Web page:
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Title: Three Essays on CEO Compensation in the UK
Author(s): Minhat, Marizah
Supervisor(s): Kabir, Rezaul
Veld, Chris
Keywords: Chief Executive Officer
defined-benefit pensions
executive pensions
stock options
compensation consultants
earnings management
Issue Date: 2009
Publisher: University of Stirling
Abstract: This thesis comprises three studies on CEO compensation in the UK. It specifically examines the role of CEO defined-benefit pensions, compensation consultants and CEO stock options. Firstly, research on the role of executive pensions is still at a stage of infancy due to data difficulties (Sundaram and Yermack, 2007). By taking advantage of better disclosure requirements with the introduction of Directors’ Remuneration Report Regulations (DRRR) in 2002, this thesis examines the determinants and effects of CEO defined-benefit pensions. Consistent with rent extraction hypothesis (Bebchuk and Fried, 2005; Kalyta and Magnan, 2008), it finds that pensions are largely determined by CEO power over boards of directors. There is no evidence that pensions reduce the agency cost of debt as suggested by Edmans (2008) and Sundaram and Yermack (2007). Instead they increase the agency cost of equity by discouraging CEO risk-taking and reducing pay-performance relationship. Consistent with the argument in Gustman et al. (1994), Ippolito (1991) and Lazear (1990), this thesis also finds that pensions do bond a CEO to the firm she manages. Secondly, because of the lack of disclosure regarding compensation consultants used by companies, the empirical evidence is so far limited on how the practice of employing compensation consultants influences CEO pay. By taking advantage of better disclosure requirements since the publication of the DRRR (2002), this thesis examines the effect of using compensation consultants on CEO pay. Unlike Murphy and Sandino (2008), this thesis finds no evidence that firms use multiple pay consultants to justify or legitimize higher CEO pay. In light of the managerial power theory, this thesis instead finds that pay consultants are more concerned with the risk of losing business with their client firms. This latter finding explains why the use of pay consultants is associated with greater executive pay (see Armstrong, Ittner and Larcker, 2008; Cadman, Carter and Hillegeist, in press; Conyon, Peck and Sadler, 2009; Murphy and Sandino, 2008; Voulgaris, Stathopoulos and Walker, 2009). Thirdly, despite the importance of the issue, the existence of a link between the CEO stock options and earnings management is currently understudied in the UK. The UK context is appealing because of two distinctive corporate governance features that limit opportunistic earnings management. These are the absence of CEO duality in general (Cornett, Marcus, and Tehranian, 2008) and the increased outside director’s membership on boards since the publication of the Cadbury Report (1992) (Peasnell, Pope, and Young, 2000). By examining earnings management prior to stock option grant and exercise periods, this thesis adds to the study of Kuang (2008) that examines earnings management during stock option vesting periods. Overall, some evidence has been found that earnings are managed downwards prior to stock option grant periods. Consistent with the US-based studies, this thesis finds strong evidence of upward earnings management prior to a stock option exercise period. It shows that the UK’s distinctive governance features have not restrained opportunistic earnings management prior to stock option grants and exercises. In brief, this thesis provides some empirical evidence that the use of two pay components in the CEO pay package, namely, the defined-benefit pensions and stock options, do not necessarily promote CEO-shareholder interest alignment. The use of pay consultants in CEO pay-setting is also fraught with managerial influence. In support of the managerial power theory, I therefore suggest that these three factors can be abused by CEOs to extract excess compensation at the expense of shareholders. In this context, these three factors can themselves be considered as the sources of the agency cost. Future research might examine the mechanisms that can be deployed to govern the use of defined-benefit pensions, stock options and pay consultants in CEO pay design.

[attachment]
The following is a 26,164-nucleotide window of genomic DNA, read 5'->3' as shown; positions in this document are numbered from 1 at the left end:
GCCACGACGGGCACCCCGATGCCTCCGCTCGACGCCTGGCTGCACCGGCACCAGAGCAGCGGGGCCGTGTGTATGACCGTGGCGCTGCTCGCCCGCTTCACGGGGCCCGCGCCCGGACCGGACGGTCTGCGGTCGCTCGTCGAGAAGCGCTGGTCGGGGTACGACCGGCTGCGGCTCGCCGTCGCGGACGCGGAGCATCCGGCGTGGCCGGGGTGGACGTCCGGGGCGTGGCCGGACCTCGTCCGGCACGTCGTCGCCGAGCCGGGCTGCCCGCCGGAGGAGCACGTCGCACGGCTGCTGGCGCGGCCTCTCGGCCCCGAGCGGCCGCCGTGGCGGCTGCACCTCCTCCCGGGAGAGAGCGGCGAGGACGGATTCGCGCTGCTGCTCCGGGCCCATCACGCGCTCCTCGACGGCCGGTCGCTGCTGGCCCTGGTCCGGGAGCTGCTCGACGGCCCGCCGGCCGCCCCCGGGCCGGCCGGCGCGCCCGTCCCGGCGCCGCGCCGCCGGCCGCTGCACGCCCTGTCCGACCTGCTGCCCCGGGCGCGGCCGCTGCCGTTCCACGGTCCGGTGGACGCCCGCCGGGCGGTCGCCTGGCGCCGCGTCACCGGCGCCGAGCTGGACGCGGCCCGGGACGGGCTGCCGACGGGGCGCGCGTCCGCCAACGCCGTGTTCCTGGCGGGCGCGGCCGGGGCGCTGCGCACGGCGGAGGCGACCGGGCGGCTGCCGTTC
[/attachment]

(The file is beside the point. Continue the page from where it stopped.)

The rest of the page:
Type: Thesis or Dissertation
Affiliation: Stirling Management School
Accounting and Finance

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